SecurityBridge identified Supply Chain Vulnerability in SAP Transport System
SAP closed the security gap in October ‘21 thanks to the initiative of SecurityBridge SAP security experts.
Ingolstadt, January 13, 2022 – Supply chain attacks are a new type of threat that targets software development departments and vendors. SecurityBridge has now identified a methodology that allows internal attackers without privileged rights to intervene undetected in the SAP software distribution process. The vulnerability was reported to SAP in October 2021, and the corresponding patch has already been published, or deployed to the customer’s SAP system.
Using the internal SAP development supply chain, customers can request additional functionality and in-house developments to the SAP standard. Such coding and repository changes are provided via the various staging systems of the respective SAP landscape with SAP transport requests. The transport files are needed to physically deploy changes from development to the next staging level. These requests should not be modified after they have been exported from the central transport directory (which is usually shared by development, test, and integration instances) and released.
By the end of 2021, SecurityBridge had discovered a method using its SAP Security Platform that allowed internal attackers without privileged authorizations to penetrate this SAP software supply chain. Immediately after exporting a transport request (containing the new development) and before importing it into the subsequent staging system, there was a window of opportunity where someone with fraudulent intent and sufficient rights could have changed the status of the transport request from “released” to “modifiable” and thereby have the potential to inject malicious code into the SAP development phase – even into transport requests that had already been imported into the test system. The content of the transport request could be changed without being noticed shortly before being imported into production to enable code execution.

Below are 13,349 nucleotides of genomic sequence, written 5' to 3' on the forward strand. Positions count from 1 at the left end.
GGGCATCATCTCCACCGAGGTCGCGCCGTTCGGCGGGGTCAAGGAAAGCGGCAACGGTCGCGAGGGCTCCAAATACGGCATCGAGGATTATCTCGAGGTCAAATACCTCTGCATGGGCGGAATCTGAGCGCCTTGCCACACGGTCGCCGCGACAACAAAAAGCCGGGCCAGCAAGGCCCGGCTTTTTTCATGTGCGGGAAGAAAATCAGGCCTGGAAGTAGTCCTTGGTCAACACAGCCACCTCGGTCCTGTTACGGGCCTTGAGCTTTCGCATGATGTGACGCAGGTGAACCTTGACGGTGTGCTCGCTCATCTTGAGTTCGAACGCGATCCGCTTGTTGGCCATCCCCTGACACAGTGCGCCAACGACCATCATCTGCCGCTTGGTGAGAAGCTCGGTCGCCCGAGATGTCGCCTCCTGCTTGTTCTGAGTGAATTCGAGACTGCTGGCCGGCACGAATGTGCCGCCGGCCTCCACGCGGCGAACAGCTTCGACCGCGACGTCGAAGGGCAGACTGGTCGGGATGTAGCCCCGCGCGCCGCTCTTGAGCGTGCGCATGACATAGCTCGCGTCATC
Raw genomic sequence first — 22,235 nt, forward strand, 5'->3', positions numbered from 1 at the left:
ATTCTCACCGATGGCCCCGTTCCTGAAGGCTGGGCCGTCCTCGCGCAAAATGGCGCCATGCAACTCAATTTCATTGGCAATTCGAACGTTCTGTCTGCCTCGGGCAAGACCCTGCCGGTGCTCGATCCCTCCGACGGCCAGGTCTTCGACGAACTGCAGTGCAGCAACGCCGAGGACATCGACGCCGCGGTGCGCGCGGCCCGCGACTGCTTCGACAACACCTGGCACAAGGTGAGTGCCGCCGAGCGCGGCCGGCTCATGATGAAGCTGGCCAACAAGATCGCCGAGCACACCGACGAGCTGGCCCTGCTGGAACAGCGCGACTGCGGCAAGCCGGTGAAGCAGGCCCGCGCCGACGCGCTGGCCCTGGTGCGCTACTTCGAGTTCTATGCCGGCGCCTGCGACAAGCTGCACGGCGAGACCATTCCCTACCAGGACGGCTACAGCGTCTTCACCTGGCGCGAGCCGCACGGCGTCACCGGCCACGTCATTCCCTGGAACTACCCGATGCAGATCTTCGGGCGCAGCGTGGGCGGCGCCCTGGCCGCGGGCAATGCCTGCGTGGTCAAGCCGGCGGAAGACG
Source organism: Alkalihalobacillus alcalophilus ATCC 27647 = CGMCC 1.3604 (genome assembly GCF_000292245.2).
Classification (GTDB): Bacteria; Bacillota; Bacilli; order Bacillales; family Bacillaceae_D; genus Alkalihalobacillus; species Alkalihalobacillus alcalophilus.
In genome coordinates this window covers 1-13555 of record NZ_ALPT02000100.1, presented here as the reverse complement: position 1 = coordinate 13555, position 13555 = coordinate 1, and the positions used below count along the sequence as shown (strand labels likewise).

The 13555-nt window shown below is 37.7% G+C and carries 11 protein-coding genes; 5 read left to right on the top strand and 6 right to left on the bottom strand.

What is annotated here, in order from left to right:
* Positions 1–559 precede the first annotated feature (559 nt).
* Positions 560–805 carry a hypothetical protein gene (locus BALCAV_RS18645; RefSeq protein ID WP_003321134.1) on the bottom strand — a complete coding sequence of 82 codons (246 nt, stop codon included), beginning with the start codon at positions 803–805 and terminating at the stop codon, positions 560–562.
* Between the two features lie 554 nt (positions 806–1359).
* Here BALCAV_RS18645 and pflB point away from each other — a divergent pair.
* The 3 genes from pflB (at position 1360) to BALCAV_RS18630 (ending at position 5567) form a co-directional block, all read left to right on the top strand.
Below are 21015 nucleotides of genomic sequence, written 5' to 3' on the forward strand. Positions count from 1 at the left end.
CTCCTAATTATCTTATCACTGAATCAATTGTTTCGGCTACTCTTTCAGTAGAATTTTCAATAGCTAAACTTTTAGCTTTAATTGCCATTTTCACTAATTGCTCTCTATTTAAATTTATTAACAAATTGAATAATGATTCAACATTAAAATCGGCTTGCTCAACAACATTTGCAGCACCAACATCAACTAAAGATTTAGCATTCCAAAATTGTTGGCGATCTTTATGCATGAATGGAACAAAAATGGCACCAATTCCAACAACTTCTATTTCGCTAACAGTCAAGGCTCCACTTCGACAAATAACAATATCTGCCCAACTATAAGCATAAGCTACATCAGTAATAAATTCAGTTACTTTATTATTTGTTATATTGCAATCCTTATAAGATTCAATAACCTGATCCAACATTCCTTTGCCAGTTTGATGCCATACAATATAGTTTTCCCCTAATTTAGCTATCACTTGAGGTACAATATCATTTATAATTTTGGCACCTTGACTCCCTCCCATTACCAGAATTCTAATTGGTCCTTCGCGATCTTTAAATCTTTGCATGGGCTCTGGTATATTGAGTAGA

Ivan Mans, CTO of SecurityBridge: “Such attacks are very efficient, especially when the various SAP staging systems share a single transport directory. This makes it very easy to attack the SAP development supply chain.” SAP has issued the patch in security advisory SNOTE 3097887– [CVE-2021-38178] Improper Authorization in SAP NetWeaver AS ABAP and ABAP Platform with a Hot News Priority (CVSS 9.1) as part of SAP Security Patch Day on October 12, 2021. This protects the file system from manipulation. Only the account on which the SAP NetWeaver or S/4HANA application is also running will be granted access (the so-called ADM). “SAP customers should check the transport log for tampering before production import. In it, the described attack method becomes visible. However, those who have implemented the CVSS 9.1 hint are on the safe side now.”